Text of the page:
Thursday, August 30, 2012

Bloomberg Endorses NGDPLT

Bloomberg View's editorial board endorsed using monetary policy to target the path of nominal GDP yesterday -- making them, as far as I know, the first major media outlet in the United States to endorse the practice. Naturally, this is excellent news for supporters of NGDP level targeting like myself.
We suggest looking at an old idea that is again attracting attention among monetary economists. Recast the target that the Fed and other central banks are told to follow. Instead of a target for low inflation plus an additional primary or secondary target of high employment, focus on the money value of output -- nominal gross domestic product unadjusted for inflation. This combines prices and output in a single number.

Suppose the target was 5 percent. Over the longer term, with the economy growing at 2 percent or a little more, inflation would be 3 percent or a little less, similar to the inflation targets most central banks (including the Fed) have adopted. Here’s the advantage: In the short term, the Fed would be on target if the economy were growing at 5 percent and inflation were zero, or if the growth were zero and inflation were 5 percent.

In other words, the system would call for faster-than- normal growth when inflation is too low, and faster-than-normal inflation when the economy is in a slump. Setting a nominal GDP target wouldn’t be telling the bank to choose between so much inflation and so many jobs, so you could still grant operational independence


We think it’s worth a careful look, and we’re convinced of one important advantage: This approach would make the bank’s actions easier to understand and explain.
As a matter of disclosure, I write for Bloomberg View but was not involved in their endorsement.


  1. From the article:

    "It’s not quite so tidy, of course. The bank would still have to decide how quickly to bring demand back to target if it overshot or undershot, and this could be politically contentious."

    It seems clear that they are talking about growth-rate targeting. Technically speaking, of course, level-targeting is far more important than NGDP targeting (but perhaps not politically, which was the theme of the article).

    "...I write for Bloomberg View but was not involved in their endorsement."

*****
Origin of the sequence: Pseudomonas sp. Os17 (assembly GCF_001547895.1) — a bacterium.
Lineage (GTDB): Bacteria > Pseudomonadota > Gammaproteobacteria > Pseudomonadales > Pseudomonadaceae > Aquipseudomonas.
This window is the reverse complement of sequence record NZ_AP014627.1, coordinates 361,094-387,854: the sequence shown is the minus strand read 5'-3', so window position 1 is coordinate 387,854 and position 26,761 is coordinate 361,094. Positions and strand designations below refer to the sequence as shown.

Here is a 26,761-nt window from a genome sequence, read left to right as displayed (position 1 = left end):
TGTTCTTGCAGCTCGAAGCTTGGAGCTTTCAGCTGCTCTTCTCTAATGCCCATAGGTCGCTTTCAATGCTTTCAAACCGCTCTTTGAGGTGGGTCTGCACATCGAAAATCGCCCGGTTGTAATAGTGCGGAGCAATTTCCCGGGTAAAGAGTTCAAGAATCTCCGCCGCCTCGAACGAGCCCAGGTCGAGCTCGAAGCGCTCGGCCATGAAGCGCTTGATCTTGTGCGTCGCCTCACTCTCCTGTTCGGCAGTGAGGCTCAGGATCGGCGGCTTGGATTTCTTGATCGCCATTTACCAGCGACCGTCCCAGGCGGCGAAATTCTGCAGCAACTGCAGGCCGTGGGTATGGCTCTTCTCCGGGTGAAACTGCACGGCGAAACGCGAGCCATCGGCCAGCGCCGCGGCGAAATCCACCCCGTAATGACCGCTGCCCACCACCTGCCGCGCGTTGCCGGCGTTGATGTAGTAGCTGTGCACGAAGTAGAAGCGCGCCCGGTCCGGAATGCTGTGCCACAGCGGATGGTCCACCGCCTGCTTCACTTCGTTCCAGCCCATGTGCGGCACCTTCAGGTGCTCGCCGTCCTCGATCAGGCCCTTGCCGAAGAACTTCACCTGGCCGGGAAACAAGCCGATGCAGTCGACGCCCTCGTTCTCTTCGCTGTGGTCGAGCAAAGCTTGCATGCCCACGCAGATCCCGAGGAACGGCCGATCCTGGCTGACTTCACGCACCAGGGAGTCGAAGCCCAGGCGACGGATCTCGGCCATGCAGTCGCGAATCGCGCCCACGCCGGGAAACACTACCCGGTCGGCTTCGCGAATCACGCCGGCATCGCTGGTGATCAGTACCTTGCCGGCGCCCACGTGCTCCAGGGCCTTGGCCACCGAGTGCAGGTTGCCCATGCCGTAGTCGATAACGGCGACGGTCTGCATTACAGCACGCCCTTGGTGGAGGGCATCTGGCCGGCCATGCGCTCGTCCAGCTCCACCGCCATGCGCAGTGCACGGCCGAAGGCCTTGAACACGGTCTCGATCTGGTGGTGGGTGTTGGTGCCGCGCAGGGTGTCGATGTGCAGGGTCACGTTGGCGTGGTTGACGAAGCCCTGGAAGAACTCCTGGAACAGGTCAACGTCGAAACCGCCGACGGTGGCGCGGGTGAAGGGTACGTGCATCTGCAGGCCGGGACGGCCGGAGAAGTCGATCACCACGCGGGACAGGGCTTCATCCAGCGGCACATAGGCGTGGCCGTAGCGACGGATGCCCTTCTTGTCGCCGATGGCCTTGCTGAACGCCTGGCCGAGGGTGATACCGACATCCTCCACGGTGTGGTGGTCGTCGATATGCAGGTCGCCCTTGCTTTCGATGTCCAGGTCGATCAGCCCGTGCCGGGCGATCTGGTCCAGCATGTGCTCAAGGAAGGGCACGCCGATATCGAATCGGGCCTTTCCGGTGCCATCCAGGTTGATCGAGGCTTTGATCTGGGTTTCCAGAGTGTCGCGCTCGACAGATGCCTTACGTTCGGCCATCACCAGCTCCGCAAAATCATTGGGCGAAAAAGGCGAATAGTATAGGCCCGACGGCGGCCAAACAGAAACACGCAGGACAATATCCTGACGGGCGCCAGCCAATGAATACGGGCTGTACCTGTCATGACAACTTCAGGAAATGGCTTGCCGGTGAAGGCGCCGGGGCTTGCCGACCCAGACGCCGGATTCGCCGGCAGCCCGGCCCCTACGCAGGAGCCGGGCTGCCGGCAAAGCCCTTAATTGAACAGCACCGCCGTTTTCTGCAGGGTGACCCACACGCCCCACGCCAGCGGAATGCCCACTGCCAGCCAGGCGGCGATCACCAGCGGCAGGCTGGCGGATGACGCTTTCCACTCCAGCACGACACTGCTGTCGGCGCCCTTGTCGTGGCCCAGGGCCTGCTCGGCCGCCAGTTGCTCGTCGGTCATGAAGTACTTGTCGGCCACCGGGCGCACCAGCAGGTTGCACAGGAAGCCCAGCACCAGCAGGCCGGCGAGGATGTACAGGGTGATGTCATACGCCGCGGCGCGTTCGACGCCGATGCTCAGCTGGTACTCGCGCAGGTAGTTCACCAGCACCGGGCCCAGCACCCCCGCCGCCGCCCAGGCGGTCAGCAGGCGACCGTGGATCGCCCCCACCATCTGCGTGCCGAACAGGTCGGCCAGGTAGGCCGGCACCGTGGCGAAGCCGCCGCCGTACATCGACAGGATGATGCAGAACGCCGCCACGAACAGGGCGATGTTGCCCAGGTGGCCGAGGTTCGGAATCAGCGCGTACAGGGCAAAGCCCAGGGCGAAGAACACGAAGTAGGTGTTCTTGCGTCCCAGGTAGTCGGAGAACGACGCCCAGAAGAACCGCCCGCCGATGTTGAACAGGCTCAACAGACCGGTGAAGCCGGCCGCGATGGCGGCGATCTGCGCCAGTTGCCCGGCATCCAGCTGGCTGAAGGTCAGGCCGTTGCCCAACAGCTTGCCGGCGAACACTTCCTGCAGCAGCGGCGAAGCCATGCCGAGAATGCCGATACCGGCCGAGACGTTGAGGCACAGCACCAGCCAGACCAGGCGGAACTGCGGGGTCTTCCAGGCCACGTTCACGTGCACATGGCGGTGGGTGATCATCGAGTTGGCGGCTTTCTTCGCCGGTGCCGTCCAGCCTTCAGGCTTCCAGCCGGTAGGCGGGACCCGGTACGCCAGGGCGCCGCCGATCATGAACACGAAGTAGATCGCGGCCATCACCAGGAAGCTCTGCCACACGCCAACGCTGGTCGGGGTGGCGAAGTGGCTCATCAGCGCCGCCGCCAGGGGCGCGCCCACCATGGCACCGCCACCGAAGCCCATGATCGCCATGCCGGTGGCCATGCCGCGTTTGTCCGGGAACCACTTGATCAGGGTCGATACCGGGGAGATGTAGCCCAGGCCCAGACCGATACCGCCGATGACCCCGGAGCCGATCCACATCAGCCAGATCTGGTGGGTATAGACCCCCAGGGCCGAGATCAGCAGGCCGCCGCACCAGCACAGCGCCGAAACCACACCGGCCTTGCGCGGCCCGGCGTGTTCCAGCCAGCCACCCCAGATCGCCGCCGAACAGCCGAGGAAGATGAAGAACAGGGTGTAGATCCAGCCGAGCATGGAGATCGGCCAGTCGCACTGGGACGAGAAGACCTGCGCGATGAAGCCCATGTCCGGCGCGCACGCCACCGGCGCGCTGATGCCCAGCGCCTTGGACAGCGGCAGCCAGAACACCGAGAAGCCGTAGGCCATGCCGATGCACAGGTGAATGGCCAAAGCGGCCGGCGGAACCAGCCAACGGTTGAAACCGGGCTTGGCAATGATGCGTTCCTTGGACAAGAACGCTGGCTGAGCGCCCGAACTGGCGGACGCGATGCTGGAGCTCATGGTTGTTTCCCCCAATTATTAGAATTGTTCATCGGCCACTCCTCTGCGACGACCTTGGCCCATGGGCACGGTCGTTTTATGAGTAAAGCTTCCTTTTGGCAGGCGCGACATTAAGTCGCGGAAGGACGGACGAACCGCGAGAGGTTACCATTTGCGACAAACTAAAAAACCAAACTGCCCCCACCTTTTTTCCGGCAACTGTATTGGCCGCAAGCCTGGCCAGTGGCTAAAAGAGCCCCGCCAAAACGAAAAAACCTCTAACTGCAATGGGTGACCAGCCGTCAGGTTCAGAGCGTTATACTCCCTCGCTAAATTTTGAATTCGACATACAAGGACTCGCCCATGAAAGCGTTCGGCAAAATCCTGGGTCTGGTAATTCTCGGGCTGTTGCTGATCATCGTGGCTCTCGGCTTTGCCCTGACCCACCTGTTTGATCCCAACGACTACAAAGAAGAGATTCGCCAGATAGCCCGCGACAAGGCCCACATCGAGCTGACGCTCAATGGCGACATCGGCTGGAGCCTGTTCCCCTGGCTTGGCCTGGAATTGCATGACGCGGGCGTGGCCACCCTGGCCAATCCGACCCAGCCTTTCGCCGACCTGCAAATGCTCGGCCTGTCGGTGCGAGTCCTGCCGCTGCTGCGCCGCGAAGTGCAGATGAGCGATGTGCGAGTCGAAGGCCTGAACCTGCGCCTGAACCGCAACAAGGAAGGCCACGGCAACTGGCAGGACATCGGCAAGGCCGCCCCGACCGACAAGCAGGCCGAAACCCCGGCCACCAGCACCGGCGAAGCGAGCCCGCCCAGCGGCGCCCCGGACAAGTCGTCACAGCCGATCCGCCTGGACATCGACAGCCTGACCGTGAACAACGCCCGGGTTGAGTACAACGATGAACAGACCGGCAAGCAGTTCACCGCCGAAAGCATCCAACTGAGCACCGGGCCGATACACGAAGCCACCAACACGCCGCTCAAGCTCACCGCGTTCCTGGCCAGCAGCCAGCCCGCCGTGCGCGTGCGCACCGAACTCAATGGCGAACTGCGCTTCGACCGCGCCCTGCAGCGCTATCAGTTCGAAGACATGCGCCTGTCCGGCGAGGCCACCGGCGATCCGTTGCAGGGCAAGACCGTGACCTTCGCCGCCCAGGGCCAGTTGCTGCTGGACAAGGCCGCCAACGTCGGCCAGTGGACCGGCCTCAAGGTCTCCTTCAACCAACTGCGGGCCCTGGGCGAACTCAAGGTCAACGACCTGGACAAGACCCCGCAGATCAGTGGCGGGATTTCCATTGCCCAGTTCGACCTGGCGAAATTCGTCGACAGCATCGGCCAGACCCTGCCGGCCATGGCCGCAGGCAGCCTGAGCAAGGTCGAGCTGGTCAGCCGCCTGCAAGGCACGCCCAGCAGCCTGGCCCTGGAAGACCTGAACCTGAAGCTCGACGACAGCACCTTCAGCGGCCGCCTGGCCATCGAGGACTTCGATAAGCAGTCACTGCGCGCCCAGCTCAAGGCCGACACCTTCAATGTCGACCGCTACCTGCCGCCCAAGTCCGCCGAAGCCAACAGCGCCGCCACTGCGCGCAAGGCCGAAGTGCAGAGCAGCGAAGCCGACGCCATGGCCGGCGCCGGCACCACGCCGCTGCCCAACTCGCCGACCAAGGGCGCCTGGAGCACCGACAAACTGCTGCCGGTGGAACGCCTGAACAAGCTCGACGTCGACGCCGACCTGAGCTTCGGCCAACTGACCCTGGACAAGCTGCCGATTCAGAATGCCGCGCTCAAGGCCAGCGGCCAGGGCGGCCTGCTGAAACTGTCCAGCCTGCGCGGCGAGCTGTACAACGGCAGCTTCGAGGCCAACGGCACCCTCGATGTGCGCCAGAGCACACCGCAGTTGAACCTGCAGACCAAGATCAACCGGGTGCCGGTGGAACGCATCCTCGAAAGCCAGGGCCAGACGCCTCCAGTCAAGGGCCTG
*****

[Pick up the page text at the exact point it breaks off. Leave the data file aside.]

So far as you know. Could it be that the employment of a teenager prompted the editorial board to take a look at your blog, whence they picked up the idea?

    1. I doubt it. I imagine Ramesh Ponnuru prompted it.

  2. So what should the Fed's initial target for NGDPLT be under present circumstances??

    And what is the transmission mechanism to increase inflation if it wanted to?

    1. This would be a subject of debate before any target could be put into effect, but what makes sense to me is the 5% per annum growth trendline extending from the average of the previous ten years prior to the start of the recession as dated by the NBER.

      Higher inflation under an NGDPLT target could be achieved by lifting the NGDP target growth rate higher. After a point, marginal increases in NGDP growth should have no effect on the marginal rate of real growth and thus should be purely inflation.

  3. So what if a high growth EM country like China adopted the NGDP rule. If their RGDP is growing at 10%, with the 5% rule they would be aiming for a deflation of 5%. Is that really more desirable?

    If we start normalizing the target such as NGDP per capita, we start needing to forecast population growth, which relies on census data with a huge 5+ year delay.

    On the surface, NGDP seems like a good rule because it's a single number. In practice, however, it has too many degrees of freedom and the data lag too long. On the other hand, inflation targeting has relatively little moving parts and can be measured almost in real-time (

  4. I agree, Henry, that 5% is not desirable for China. If China is to adopt an NGDP target -- and the wisdom of that move is not certain -- it makes more sense for the rate target to be higher, such that it accommodates the long-term average real growth rate plus a gentle inflation.

    I doubt that the per capita detail will be significant in the scheme of things, and demographic forecasting is not very challenging in the short run.

    I agree that the lag problem with NGDP is a significant issue. I don't agree that inflation targeting is the right answer -- how to you compensate for real vs. nominal shocks?